• Calf Nutrition: Time to think beyond protein to amino acid balancing

    Amino acids are the building blocks that make up protein, and the actual nutrients that calves require. However, dairy calf nutrition is behind the curve with respect to embracing precise diet formulation by balancing for these key nutrients. Today, most milk replacers for calves are formulated and scrutinized based only on crude protein (CP) content, a number that doesn’t give us any real measure of the true building blocks the calves need: the amino acids.

  • Fatty Acids - A Calf’s Next Line of (Immune) Defense

    Future production success begins as early as the first day of a calf’s life. This is especially true when looking at the functionality of a calf’s immune system. Supplementing specific, functional fatty acids has proven beneficial to one-week-old calves’ immune systems, growth, and performance.

    When calves are born, their immune system is not fully developed and depends upon colostrum antibodies to develop immune function. The most recent USDA NAHMS survey has attributed the leading causes of calf loss to gastrointestinal and respiratory diseases.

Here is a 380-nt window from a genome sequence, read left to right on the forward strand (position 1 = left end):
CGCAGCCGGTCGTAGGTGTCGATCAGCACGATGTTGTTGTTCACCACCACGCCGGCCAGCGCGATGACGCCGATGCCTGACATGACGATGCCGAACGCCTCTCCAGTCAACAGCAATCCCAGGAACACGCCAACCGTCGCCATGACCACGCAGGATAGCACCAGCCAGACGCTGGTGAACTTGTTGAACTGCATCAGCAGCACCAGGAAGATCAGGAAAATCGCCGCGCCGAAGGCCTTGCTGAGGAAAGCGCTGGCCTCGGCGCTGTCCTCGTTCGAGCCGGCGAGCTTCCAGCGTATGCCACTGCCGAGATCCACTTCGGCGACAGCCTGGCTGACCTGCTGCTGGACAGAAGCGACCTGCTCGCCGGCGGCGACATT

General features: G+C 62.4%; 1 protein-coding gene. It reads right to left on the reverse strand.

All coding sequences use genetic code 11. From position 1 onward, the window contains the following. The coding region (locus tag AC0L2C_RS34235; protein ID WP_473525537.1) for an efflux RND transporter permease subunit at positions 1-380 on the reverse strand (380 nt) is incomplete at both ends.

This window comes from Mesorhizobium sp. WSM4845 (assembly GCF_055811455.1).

• Game Changing Technology: Advancements in the Digital Nutrition Space Provide an Edge for Progressive Dairy Farms

    Technology has changed the way dairies do business—from the apps that show market prices, to the automated technologies in the milking parlor – progressive farmers are always looking for new ways to advance their operations. And when it comes to analyzing forage, U.S. dairy farmers face a unique challenge. 

  • Improve water quality for better cattle health

    Water quality can affect land and cattle productivity. Let’s face it, cattle are naturals at drinking as long as there is a water source and access. What else is there to think about?

    The importance of water deserves the time and attention of cattle producers. Cattle simply cannot be healthy and gain well without good quality water. What’s more, ensuring pastures have a high-quality, sustainable and uncontaminated water source is a key component to environmental stewardship.